All screenplays on the simplyscripts.com and simplyscripts.net domain are copyrighted to their respective authors. All rights reserved. This screenplaymay not be used or reproduced for any purpose including educational purposes without the expressed written permission of the author.
Nice work, writer. Great action and suspense. Not too gory and an excellent vehicle and setting. Maybe I missed it but did they eat the farmer? Are they zombies or cannibalistic? Doesn't really matter, it's a short and doesn't need too much explanation.
I felt bad that this 1 entry had ZERO reads yet, so here we go...
As I always say, your Slugs set your scenes, so there is no reason to repeat the Slug in the opening line of the passage that follows the Slug.
You should give us a visual of this pylon - how big is it, how tall, etc. Without, no way to visualize the scene.
On Page 3, we're still on the "Third Platform", yet you have alot of description of this zombie horde attacking a farmer in a field.
Lots of little mistakes showing up all over the place...typos, missing punctuation, missing words. I'm not going to spend the time to point them out.
Page 7 - 80 feet up - now you tell us? Way too late...we need to know exactly where this action is taking place, as most peeps will have no visual idea what this entire scene looks like.
Page 9 - "smashing to the floor" - what floor? The ground.
Well, not really any actual story here, just a scene from a zombie movie. Why are there zombies? Who knows. Very little character here, but it's rough with only 1 character in a life or death struggle.
For me, this does not fit the challenge, although I'm sure you'll say this plastic gondola thing is a vehicle, but it doesn't work for me.
It's just too long and tedious and there's really no reason to root for Travis, as we know absolutely nothing about him.
At just over 10 pages, this feels like 15 or more. Needs to be streamlined and as noted above, as is, no way in the world to visualize where this is taking place.
To ski or not to ski...that's not even a question.
I liked this! At first it was not doing it for me but as Travis got higher and the creatures kept coming after them it had some nice suspense for the challenge. The gondola (I thought it was going to be a cable car for some reason lol) was a unique choice of vehicle I give you that.
Wasnít a fan of the ending - you had two pages left to make it resolve but it sorta fizzled out. I guess the writer was nearing the deadline perhaps and wanted to wrap it. Anyway I thought it was a cool little short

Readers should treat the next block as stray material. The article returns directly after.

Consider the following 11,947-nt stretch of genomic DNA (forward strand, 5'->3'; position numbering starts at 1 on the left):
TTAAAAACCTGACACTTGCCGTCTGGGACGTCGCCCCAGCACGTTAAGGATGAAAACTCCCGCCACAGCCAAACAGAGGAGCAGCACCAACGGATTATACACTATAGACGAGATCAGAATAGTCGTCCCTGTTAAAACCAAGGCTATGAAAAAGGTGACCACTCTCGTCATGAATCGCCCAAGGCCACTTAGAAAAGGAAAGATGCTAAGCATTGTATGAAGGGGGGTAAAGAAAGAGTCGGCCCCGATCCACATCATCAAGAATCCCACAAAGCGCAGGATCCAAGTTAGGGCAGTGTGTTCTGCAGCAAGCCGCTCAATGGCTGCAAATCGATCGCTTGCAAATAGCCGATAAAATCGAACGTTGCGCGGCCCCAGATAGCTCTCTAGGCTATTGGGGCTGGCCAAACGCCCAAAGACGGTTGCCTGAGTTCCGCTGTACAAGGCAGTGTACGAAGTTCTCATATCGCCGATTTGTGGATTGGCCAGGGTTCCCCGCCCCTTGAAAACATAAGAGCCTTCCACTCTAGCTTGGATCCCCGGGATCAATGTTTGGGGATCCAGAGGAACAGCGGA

This is almost all visuals with hardly any dialogue and a lot of amped up and crazy action.
There were a few parts where I got lost with which zombie was trampling over who and the 'human bridge' thing was a bit hard to visualize at first. I had to go back and re read that passage a couple times to make sure I was seeing it correctly in my head.
Overall, your descriptions painted a pretty clear picture and was able to put myself in Travis's position. Which would suck!
I thought Travis watching the Farmer bite it from the third platform was intense. You just know that he's their next meal.
I noticed one of the reviewers got confused as to where this action was taking place.
On the third platform ? On the farmland below?
Perhaps if you stayed on the third platform and added TRAVIS POV:
This worked and I don't think the gondola was a copout. Interesting. But more of an opening sequence for a feature film. It was intense.
Great action here. It was tense, it flowed well, it was visual and it was clear. Well done.
The story works, but I think you fell into your own trap with the ending. You created unstoppable zombies. The kind that kill everyone in a day. There's no saving Travis, so you left him hanging, literally. I liked it right up until then, up until it felt like you didn't know how to end it.
There are some problem areas. I agree with Jeff, a description of the pylon would have helped right off the bat. It became clear it was a big structure when you made a big deal out of the climb.
So, eighty feet up, and he says something and the horde hears him? Over their own hisses and tearing into the farmer? That seems unlikely.
Where you stretched my belief beyond the breaking point was him jumping out of the gondola and throwing the carabiner clip and it hooks onto the cable. Come on. You could have had him jump and clip it before falling, it didn't need to suddenly turn into an anime.
I don't know how he completed the patch job without electrocuting himself, especially since he made a big deal of it at the beginning. Maybe that's how it should have ended, with him killing himself and taking a whole lot of them with him. But getting away with that unscathed? I don't see it.